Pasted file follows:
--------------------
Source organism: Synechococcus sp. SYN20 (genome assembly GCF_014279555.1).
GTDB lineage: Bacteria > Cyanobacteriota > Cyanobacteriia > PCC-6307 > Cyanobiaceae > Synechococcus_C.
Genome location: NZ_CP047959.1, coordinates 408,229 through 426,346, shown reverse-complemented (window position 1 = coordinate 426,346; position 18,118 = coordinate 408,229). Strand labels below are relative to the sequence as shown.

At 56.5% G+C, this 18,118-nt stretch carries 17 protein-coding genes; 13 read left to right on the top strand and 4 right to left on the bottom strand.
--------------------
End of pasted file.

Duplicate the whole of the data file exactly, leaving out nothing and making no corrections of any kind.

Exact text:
Source organism: Synechococcus sp. SYN20 (genome assembly GCF_014279555.1).
GTDB lineage: Bacteria > Cyanobacteriota > Cyanobacteriia > PCC-6307 > Cyanobiaceae > Synechococcus_C.
Genome location: NZ_CP047959.1, coordinates 408,229 through 426,346, shown reverse-complemented (window position 1 = coordinate 426,346; position 18,118 = coordinate 408,229). Strand labels below are relative to the sequence as shown.

At 56.5% G+C, this 18,118-nt stretch carries 17 protein-coding genes; 13 read left to right on the top strand and 4 right to left on the bottom strand.